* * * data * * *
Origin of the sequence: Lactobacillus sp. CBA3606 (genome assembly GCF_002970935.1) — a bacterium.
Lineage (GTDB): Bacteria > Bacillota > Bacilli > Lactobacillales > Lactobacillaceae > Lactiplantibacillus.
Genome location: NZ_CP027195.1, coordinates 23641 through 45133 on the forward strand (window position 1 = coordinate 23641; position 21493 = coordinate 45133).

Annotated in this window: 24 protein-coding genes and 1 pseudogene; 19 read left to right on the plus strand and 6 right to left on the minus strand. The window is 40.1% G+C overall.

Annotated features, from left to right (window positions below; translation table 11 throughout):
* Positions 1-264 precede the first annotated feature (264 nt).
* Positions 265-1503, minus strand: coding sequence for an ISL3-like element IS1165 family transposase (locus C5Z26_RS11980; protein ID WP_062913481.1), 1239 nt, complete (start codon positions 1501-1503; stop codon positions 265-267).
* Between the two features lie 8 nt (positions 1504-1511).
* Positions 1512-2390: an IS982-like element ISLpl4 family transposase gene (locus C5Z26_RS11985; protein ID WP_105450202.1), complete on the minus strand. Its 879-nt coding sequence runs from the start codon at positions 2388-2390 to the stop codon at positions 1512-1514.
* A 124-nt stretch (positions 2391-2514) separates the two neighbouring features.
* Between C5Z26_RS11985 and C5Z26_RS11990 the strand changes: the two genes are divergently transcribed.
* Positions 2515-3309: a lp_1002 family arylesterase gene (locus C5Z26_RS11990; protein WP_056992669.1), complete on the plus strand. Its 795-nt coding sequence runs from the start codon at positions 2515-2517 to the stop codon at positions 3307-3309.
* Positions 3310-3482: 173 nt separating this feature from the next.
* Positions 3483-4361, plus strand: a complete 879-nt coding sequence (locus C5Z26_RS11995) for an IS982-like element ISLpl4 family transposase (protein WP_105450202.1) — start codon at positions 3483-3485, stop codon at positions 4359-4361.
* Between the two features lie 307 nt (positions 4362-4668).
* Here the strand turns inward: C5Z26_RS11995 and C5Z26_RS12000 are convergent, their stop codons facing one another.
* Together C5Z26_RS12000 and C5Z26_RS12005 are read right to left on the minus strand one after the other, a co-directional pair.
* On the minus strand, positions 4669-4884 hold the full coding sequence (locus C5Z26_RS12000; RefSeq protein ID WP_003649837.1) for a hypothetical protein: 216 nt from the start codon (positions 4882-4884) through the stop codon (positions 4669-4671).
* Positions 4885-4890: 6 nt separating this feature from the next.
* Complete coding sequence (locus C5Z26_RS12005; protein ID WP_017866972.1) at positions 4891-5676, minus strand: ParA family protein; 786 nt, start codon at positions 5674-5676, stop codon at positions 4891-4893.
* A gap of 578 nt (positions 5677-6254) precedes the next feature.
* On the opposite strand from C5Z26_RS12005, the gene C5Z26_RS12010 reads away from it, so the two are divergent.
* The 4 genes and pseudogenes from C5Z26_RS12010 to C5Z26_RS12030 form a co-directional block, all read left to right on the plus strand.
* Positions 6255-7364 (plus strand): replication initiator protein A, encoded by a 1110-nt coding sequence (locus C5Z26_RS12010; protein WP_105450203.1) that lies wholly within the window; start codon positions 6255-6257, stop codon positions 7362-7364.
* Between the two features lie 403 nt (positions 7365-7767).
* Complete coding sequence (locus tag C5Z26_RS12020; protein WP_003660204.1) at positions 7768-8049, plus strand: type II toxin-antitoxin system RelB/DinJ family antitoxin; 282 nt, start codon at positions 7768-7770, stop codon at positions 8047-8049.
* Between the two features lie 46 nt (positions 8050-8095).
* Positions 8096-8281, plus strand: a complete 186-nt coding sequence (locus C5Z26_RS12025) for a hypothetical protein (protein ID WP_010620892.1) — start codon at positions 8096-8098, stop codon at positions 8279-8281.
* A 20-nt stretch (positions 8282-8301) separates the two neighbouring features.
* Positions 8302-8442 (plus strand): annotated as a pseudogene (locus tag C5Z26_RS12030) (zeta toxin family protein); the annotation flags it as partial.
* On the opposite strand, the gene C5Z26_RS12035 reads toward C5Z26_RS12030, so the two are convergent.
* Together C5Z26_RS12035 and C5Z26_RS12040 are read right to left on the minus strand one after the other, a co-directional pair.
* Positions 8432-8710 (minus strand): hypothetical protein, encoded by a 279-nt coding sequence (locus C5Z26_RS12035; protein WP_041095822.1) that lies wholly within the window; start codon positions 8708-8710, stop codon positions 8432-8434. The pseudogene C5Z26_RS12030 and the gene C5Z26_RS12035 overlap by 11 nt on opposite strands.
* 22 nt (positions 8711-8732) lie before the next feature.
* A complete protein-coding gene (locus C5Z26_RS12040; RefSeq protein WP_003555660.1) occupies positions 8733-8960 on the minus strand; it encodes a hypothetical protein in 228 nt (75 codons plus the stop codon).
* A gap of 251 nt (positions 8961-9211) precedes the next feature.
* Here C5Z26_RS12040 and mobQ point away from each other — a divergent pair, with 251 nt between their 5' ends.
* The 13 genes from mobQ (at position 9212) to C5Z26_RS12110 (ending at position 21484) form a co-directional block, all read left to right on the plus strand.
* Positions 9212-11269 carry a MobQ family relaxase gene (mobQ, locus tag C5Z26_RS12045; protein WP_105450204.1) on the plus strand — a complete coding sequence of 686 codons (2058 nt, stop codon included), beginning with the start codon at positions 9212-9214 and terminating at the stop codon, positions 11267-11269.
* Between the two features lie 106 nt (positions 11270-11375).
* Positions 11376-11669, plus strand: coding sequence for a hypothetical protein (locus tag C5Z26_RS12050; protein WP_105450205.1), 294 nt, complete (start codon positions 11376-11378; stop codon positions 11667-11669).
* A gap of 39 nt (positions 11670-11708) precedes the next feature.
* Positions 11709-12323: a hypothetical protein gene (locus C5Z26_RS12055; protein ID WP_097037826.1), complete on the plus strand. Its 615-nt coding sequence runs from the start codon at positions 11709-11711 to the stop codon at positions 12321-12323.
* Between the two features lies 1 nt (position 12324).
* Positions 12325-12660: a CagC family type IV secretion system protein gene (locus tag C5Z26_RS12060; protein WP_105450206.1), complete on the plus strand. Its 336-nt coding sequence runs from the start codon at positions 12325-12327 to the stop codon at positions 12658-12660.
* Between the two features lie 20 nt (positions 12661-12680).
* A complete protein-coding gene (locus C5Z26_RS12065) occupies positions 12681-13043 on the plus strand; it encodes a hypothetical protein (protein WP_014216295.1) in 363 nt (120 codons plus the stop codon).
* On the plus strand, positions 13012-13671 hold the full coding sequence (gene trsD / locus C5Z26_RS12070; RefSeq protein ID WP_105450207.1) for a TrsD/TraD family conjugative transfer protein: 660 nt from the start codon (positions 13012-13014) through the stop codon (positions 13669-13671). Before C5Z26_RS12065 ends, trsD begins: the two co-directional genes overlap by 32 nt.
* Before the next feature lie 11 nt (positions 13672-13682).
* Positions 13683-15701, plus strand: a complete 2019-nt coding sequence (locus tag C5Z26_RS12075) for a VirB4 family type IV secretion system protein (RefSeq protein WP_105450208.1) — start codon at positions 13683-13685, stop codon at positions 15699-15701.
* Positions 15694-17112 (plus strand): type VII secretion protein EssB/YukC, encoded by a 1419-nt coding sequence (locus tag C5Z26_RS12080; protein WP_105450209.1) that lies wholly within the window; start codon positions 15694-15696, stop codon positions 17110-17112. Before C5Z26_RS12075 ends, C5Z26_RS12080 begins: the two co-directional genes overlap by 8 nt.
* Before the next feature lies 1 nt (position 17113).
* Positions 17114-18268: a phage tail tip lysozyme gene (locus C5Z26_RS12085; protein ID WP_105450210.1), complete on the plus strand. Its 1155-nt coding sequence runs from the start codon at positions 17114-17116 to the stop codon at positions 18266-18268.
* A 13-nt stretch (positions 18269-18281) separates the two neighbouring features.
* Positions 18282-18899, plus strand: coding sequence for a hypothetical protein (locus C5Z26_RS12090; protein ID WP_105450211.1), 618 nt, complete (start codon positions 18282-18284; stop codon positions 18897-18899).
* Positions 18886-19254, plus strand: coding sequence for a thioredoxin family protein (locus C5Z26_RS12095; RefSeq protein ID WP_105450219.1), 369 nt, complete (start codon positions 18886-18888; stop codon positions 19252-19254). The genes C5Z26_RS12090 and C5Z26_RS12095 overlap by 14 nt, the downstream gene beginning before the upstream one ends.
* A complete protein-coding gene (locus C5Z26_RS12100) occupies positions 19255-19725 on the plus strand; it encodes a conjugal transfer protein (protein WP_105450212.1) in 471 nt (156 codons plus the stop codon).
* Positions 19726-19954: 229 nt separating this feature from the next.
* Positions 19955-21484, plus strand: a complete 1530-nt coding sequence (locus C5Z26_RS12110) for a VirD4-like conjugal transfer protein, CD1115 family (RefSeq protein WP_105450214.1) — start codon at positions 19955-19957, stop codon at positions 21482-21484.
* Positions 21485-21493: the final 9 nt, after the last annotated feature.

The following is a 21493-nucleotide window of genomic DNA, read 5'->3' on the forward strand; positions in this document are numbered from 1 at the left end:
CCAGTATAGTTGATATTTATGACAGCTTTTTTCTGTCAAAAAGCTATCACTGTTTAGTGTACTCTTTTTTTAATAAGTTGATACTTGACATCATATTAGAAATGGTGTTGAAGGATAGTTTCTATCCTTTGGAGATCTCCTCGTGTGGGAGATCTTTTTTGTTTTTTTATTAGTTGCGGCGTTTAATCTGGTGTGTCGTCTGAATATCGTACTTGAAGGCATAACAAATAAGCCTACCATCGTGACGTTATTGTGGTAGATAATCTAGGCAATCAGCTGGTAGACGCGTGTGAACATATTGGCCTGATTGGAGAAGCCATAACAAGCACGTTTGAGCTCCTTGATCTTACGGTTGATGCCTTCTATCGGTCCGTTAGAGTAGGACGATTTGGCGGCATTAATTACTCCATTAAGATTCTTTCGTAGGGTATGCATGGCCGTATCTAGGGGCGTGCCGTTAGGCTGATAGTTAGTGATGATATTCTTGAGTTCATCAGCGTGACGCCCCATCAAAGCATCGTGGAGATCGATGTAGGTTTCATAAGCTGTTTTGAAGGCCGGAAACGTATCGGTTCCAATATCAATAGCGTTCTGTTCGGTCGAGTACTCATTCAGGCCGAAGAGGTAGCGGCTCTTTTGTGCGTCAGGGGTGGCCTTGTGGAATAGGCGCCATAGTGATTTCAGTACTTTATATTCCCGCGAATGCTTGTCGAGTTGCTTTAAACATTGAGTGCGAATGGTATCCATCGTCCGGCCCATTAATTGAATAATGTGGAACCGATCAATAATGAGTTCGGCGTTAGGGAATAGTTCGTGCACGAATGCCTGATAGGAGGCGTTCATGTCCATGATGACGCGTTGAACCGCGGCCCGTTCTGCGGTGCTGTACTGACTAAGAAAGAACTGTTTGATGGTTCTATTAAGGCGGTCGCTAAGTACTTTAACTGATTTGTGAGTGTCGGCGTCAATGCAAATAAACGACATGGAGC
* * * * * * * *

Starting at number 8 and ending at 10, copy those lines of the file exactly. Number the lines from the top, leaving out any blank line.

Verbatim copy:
* Between the two features lie 8 nt (positions 1504-1511).
* Positions 1512-2390: an IS982-like element ISLpl4 family transposase gene (locus C5Z26_RS11985; protein ID WP_105450202.1), complete on the minus strand. Its 879-nt coding sequence runs from the start codon at positions 2388-2390 to the stop codon at positions 1512-1514.
* A 124-nt stretch (positions 2391-2514) separates the two neighbouring features.